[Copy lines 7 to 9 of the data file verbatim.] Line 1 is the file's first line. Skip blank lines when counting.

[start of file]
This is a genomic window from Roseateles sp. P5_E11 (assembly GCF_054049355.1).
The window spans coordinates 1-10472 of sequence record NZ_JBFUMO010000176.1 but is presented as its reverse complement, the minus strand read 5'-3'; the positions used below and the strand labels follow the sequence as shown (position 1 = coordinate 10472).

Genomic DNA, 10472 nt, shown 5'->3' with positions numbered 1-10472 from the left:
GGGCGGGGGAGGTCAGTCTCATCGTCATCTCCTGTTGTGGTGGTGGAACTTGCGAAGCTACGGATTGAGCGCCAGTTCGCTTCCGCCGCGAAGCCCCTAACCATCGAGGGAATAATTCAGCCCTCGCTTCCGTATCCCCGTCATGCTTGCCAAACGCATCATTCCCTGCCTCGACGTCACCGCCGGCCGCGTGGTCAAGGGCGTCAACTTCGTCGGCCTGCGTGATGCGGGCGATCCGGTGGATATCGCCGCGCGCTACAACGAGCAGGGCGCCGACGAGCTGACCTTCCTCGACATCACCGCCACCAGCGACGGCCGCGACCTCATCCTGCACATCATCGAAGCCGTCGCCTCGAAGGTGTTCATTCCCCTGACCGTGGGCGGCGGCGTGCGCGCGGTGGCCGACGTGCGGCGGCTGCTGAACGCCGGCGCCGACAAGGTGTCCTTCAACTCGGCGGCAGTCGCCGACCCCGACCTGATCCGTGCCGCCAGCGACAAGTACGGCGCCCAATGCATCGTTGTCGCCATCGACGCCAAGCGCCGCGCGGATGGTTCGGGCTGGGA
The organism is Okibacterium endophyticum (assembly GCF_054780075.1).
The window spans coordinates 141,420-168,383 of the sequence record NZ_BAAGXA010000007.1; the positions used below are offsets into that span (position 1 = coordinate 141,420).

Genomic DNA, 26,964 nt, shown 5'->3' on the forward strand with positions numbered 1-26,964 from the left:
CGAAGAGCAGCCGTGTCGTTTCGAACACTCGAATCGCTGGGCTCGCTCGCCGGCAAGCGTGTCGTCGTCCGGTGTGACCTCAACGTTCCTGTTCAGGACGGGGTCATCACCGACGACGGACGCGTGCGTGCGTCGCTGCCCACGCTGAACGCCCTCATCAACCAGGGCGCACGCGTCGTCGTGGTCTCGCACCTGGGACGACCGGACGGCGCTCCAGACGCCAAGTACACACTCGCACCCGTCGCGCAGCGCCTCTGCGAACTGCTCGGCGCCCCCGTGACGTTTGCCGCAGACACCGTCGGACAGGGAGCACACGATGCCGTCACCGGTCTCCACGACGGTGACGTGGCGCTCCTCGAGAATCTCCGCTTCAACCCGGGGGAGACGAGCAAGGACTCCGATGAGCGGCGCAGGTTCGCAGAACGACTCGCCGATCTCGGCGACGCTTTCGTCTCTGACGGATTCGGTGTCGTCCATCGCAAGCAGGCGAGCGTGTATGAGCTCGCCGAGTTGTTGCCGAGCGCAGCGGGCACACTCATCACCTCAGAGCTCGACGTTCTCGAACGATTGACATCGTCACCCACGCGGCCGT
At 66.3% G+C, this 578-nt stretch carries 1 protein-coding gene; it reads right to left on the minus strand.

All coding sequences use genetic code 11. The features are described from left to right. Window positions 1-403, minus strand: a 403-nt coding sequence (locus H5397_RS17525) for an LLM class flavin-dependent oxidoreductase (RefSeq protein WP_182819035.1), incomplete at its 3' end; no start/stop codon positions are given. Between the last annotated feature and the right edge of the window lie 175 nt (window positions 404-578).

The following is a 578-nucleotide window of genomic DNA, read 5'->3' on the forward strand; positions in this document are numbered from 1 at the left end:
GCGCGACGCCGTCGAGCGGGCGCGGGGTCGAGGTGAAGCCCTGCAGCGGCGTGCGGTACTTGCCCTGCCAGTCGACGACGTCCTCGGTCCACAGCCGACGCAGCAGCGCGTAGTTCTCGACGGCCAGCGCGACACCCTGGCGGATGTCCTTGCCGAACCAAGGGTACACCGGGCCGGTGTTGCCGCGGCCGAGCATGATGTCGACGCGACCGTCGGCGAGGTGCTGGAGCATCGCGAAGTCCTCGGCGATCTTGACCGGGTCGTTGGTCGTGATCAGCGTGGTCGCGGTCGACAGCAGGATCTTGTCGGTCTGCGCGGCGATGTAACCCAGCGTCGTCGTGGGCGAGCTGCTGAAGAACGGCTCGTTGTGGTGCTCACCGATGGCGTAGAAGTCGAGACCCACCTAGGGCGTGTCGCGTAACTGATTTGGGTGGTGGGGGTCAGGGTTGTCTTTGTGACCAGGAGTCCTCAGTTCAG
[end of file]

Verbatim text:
Genomic DNA, 26,964 nt, shown 5'->3' on the forward strand with positions numbered 1-26,964 from the left:
CGAAGAGCAGCCGTGTCGTTTCGAACACTCGAATCGCTGGGCTCGCTCGCCGGCAAGCGTGTCGTCGTCCGGTGTGACCTCAACGTTCCTGTTCAGGACGGGGTCATCACCGACGACGGACGCGTGCGTGCGTCGCTGCCCACGCTGAACGCCCTCATCAACCAGGGCGCACGCGTCGTCGTGGTCTCGCACCTGGGACGACCGGACGGCGCTCCAGACGCCAAGTACACACTCGCACCCGTCGCGCAGCGCCTCTGCGAACTGCTCGGCGCCCCCGTGACGTTTGCCGCAGACACCGTCGGACAGGGAGCACACGATGCCGTCACCGGTCTCCACGACGGTGACGTGGCGCTCCTCGAGAATCTCCGCTTCAACCCGGGGGAGACGAGCAAGGACTCCGATGAGCGGCGCAGGTTCGCAGAACGACTCGCCGATCTCGGCGACGCTTTCGTCTCTGACGGATTCGGTGTCGTCCATCGCAAGCAGGCGAGCGTGTATGAGCTCGCCGAGTTGTTGCCGAGCGCAGCGGGCACACTCATCACCTCAGAGCTCGACGTTCTCGAACGATTGACATCGTCACCCACGCGGCCGT
At 66.3% G+C, this 578-nt stretch carries 1 protein-coding gene; it reads right to left on the minus strand.